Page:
General Fusion, a Canadian start-up that says it wants “to transform the global energy system”, will build the plant at Culham in Oxfordshire, which is already home to a fusion research programme run by the UK Atomic Energy Authority.
The development, said to cost about $400m (£232.5m), is subsidised by British taxpayers, though the government has declined to say how much it is putting in.
Unlike nuclear fission, which creates harmful radioactive waste which persists for thousands of years, it is hoped that nuclear fusion may will release vast amounts of carbon-free energy.
The new centre, 70 per cent the size of a commercial reactor, will not generate power but will demonstrate how it is done, and General Fusion says it will pave the way for a commercial pilot plant.
Construction is due to begin next year, with the plant in operation by 2025.
Nuclear fusion, which involves the binding together of atoms at extremely high temperatures, is the process that powers stars. Scientists hope it can become a widespread source of energy that avoids burning fossil fuels, thereby avoiding the release of damaging greenhouse gases.
General Fusion, which was set up in 2002, says it wants to make fusion power “a world-saving reality” and to create an “emotional connection” between the public and the emerging technology.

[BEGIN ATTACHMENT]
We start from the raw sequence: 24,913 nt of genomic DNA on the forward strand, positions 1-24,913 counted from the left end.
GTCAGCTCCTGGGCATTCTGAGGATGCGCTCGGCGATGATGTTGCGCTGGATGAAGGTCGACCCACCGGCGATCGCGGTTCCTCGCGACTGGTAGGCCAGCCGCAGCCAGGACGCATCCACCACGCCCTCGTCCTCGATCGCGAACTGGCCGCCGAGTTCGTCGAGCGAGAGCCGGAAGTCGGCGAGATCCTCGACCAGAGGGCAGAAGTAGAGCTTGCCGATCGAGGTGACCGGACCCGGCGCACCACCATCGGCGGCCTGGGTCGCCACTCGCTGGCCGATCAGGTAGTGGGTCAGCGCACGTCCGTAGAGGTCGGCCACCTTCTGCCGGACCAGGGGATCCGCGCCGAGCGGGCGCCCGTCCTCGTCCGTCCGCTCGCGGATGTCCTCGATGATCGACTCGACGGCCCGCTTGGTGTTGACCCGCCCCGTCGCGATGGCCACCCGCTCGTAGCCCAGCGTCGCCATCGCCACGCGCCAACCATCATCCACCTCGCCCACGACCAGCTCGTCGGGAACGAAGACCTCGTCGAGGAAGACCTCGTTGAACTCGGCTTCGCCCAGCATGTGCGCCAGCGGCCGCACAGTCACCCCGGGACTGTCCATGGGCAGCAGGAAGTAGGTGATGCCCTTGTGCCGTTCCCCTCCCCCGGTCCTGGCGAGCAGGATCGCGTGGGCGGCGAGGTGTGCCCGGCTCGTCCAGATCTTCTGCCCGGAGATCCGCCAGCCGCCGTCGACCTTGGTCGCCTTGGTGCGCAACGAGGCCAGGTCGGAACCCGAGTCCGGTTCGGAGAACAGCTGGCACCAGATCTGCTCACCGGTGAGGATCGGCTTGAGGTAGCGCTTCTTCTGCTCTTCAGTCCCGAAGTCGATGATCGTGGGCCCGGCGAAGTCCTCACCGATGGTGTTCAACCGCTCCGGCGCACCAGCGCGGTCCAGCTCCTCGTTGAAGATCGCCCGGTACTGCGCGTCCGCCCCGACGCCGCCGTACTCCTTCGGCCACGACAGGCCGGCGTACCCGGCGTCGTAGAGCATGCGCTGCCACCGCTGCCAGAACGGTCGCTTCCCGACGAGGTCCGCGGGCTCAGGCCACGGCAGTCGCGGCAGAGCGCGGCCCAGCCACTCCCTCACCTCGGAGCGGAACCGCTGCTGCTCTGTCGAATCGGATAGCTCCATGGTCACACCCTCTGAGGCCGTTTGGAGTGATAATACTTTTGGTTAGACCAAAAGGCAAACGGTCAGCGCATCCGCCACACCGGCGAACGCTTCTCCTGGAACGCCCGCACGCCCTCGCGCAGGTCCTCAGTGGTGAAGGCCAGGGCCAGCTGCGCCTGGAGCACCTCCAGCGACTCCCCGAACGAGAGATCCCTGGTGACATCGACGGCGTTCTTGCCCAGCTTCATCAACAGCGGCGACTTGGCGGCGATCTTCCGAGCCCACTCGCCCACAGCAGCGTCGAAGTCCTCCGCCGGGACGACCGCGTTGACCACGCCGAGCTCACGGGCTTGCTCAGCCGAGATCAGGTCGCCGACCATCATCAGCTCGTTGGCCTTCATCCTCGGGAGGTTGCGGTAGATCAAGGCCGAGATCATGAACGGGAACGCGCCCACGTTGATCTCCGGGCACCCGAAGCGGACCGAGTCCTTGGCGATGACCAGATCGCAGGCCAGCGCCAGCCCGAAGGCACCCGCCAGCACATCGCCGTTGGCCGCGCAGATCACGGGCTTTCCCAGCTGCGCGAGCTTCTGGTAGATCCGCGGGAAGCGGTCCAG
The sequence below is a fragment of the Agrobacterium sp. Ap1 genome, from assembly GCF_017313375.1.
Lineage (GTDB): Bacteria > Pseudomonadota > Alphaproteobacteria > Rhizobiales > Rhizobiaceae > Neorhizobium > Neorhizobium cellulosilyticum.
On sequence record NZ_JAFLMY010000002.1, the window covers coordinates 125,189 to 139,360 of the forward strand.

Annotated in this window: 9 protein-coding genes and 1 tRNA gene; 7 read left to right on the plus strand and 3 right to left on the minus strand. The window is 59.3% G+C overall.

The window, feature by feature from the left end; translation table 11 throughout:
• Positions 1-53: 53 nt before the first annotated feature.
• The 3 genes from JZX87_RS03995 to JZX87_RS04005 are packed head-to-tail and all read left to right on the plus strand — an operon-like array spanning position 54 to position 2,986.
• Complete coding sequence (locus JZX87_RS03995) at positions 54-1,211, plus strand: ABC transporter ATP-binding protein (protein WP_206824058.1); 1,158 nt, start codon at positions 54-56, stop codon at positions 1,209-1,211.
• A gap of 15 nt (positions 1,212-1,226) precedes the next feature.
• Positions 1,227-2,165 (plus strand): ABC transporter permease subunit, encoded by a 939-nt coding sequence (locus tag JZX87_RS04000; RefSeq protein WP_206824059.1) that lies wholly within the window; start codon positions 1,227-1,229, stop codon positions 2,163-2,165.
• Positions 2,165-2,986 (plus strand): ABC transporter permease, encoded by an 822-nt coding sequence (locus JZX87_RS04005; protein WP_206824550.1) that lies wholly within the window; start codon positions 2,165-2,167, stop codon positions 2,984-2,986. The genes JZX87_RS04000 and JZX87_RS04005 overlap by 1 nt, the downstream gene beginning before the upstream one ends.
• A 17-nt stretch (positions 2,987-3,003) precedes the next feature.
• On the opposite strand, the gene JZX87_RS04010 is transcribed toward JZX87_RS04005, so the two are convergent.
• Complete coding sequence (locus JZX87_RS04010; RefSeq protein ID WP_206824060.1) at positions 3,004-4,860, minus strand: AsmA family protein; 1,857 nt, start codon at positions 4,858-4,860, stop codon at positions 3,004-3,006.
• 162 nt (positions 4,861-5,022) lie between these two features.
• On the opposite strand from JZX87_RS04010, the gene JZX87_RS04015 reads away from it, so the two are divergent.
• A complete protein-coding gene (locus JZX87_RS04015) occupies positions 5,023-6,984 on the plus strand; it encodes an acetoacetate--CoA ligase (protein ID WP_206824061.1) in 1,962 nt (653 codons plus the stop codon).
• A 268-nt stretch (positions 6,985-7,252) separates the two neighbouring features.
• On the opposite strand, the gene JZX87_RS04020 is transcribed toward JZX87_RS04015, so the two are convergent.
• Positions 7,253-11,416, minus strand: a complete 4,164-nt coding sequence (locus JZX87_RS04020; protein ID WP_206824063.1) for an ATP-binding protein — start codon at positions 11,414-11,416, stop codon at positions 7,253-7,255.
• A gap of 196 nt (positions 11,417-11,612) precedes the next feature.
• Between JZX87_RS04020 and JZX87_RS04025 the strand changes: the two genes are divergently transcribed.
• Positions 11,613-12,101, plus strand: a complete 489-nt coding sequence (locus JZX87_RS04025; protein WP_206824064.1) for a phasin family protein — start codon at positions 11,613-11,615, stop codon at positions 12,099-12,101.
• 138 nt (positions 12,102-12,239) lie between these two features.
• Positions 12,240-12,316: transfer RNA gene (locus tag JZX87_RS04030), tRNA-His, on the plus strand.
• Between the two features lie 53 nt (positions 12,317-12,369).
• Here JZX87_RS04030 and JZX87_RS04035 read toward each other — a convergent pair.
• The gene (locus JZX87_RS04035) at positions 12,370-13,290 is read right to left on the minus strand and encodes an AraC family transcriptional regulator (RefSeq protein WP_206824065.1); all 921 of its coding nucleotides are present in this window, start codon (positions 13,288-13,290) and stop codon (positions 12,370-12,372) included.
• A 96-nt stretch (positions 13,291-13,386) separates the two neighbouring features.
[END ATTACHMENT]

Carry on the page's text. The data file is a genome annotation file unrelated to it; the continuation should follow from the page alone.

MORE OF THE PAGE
Until recently, technical challenges have prevented nuclear fusion being used to generate energy on a commercial scale.
But a large €20bn (£18bn) fusion reactor called Iter is already being built in France, backed by countries including the UK. It is not expected to reach full power before 2035.
Last month the UK Atomic Energy Authority successfully tested an exhaust system capable of withstanding the extreme heat generated by fusion power stations, which it described as “a world-first concept that could remove a barrier to fusion energy”.
Backed by Mr Bezos for at least a decade, General Fusion raised $100m in its last round of funding and is preparing to ask investors for more cash to boost its pilot project.
The company uses “magnetised target fusion” systems, which involve compressing plasma until its atoms fuse, generating massive amounts of heat.
It says the plant will show this technology can create energy cost-effectively on a large scale.
Science minister Amanda Solloway said: “Fusion energy has great potential as a source of limitless, low-carbon energy, and today’s announcement is a clear vote of confidence in the region and the UK’s status as a global science superpower.”
Join our new commenting forum
Join thought-provoking conversations, follow other Independent readers and see their replies